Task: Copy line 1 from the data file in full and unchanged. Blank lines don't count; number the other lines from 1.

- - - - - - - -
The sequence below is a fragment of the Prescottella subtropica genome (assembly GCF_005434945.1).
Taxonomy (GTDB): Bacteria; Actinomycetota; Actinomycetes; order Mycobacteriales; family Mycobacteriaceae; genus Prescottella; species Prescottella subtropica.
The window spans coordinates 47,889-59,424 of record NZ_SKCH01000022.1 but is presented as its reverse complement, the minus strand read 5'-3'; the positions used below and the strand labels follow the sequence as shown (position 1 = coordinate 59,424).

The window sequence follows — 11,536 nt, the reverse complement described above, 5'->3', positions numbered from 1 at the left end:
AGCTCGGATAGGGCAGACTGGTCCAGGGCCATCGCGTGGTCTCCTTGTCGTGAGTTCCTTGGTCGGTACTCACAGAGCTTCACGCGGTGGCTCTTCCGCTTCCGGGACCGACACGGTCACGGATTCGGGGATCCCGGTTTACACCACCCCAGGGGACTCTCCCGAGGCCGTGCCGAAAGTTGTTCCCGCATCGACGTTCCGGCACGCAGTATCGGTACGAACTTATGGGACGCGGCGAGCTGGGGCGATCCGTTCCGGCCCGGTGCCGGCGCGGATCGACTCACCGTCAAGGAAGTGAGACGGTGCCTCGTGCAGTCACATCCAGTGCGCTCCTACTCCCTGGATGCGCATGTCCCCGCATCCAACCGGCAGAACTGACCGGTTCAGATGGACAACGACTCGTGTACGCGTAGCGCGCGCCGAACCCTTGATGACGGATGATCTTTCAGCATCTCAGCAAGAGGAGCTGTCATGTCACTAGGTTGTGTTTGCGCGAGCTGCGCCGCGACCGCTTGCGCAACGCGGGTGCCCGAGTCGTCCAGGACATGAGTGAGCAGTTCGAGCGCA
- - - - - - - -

The sequence below is a fragment of the Prescottella subtropica genome (assembly GCF_005434945.1).